Mansfield News

Drugs no stranger to Mansfield schools

Marijuana is the drug of choice in Mansfield schools, according to district police reports.
Marijuana is the drug of choice in Mansfield schools, according to district police reports. AP Photo

From threatening police officers with gang violence to emergency trips to the hospital, illegal drug use has caused disruptions in the Mansfield school district’s high schools and even middle schools in the past 12 months.

Marijuana remains the most common drug seized in the school district, followed by Xanax, according to an analysis of all of the district’s drug- and alcohol-related police reports from the 2015-2016 school year.

This drug use among teenagers is nothing new, even in a suburb like Mansfield.

“We can’t bury our heads in the sand and say there isn’t any drug abuse in Mansfield,” said Thad Penkala, a public information officer with the Mansfield Police Department. “We have to be aware and try to keep our families from this type of thing. Parents should be aware of what their children are doing and realize the potential for drug abuse is there. I really think prevention starts at home.”

There can be lasting consequences beyond the suspensions and legal complications.

Dr. Jesse Gable, a licensed professional counselor who treats drug addictions, said chemical dependency can often stunt emotional growth. That includes marijuana, which can be habit forming and, though many try to say it’s not, Gable emphasizes that weed is a gateway drug.

“If someone starts at age 14 and they’re a daily user by the time they’re 20 years old and seeking to stop it, they’re truly about a 14- or 15-year-old,” he said. “Their emotional IQ is much lower. A lot of that is due to not using coping skills to deal with emotions at a young age. We see young men that are 25 years old with hypersensitivity and the emotional IQ of an adolescent.”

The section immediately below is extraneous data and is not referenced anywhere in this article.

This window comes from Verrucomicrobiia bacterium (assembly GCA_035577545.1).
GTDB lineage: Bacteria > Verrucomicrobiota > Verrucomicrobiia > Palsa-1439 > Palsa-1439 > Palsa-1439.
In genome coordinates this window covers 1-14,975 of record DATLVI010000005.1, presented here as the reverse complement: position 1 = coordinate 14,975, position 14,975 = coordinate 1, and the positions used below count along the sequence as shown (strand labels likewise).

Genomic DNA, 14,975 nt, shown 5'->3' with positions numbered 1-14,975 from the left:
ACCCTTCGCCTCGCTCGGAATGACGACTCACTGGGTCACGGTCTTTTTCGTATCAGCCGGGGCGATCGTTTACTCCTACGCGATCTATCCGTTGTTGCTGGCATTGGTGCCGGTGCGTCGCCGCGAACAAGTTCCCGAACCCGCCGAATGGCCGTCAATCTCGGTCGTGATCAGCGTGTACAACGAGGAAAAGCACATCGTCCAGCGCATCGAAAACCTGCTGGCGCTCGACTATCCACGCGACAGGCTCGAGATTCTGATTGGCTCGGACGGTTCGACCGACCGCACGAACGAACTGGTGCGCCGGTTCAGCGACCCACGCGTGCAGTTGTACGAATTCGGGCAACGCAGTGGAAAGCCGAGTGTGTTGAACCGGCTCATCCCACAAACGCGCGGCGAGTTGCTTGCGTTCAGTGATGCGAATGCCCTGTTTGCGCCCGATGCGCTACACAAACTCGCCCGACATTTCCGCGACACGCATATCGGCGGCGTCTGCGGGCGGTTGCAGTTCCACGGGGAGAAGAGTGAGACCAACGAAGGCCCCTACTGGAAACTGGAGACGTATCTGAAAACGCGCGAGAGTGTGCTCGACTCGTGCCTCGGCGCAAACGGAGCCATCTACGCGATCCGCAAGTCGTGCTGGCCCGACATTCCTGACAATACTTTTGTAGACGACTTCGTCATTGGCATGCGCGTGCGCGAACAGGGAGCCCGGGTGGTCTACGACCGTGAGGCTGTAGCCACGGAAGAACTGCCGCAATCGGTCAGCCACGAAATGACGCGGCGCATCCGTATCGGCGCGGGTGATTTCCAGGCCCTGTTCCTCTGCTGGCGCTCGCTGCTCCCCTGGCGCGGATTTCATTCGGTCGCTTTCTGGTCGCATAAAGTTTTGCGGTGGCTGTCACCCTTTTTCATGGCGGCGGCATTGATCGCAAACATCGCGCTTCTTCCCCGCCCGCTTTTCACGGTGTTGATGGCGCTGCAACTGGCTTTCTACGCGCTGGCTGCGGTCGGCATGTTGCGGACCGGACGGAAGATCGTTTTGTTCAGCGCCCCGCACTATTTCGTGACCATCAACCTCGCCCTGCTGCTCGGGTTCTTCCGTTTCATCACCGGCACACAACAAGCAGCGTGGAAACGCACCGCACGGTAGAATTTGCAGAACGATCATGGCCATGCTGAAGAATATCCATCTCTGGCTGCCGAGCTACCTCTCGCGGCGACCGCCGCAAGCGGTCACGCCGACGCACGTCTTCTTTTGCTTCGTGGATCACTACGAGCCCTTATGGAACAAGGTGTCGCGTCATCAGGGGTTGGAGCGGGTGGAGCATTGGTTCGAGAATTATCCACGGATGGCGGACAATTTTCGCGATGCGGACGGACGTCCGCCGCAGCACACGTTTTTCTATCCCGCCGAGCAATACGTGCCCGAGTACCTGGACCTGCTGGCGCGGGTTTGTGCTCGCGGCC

Dr. Stephanie Tipton, a family medicine specialist at Methodist Mansfield Medical Center, said tobacco and alcohol abuse are more prevalent than marijuana or other drugs among the young adults that she treats locally.

“I haven’t seen a lot of drug abuse come through my clinic,” she said. “I have seen more teenagers recently that are admitting to using electronic cigarettes.”

Sometimes it comes up during the course of a physical examination when the parent is out of the room, she said.

“It ends up coming in in the conversation,” Tipton said. “If a person isn’t aware or willing to admit that they have an addiction, it isn’t easy to get them to admit.”

Dr. Prema Manjunath, a child and adolescent psychiatrist at John Peter Smith Hospital in Fort Worth, said the young brain is sensitive to drugs and alcohol use.

“The important thing about teenagers is that their brain is not completely developed,” she said. “It’s a work in progress.”

She treats 13- to 18-year-olds who are having psychotic episodes as a result of using drugs. These can become worse over time, sparking paranoid delusions and even schizophrenia.

Prolonged marijuana use can lead to amotivation in teenagers, making them apathetic to the point where they lose interest in school. Couple that with repeated discipline at school from behavioral issues or being caught with marijuana at school and it gets compounded.

District counselors were not available for interview, but Holly McCanlies, the district’s director of counseling, responded via email to questions. She talked about drug and alcohol awareness programs such as Red Ribbon Week and the health class that all students must take to graduate. The class goes into detail about the dangers of addiction.

McCanlies said counselors are the first to provide help for students and families when there is a drug-related issue. The students are then referred to other facilities for treatment.

The district also has a website with pointers for parents to talk to their children about these and other difficult subjects.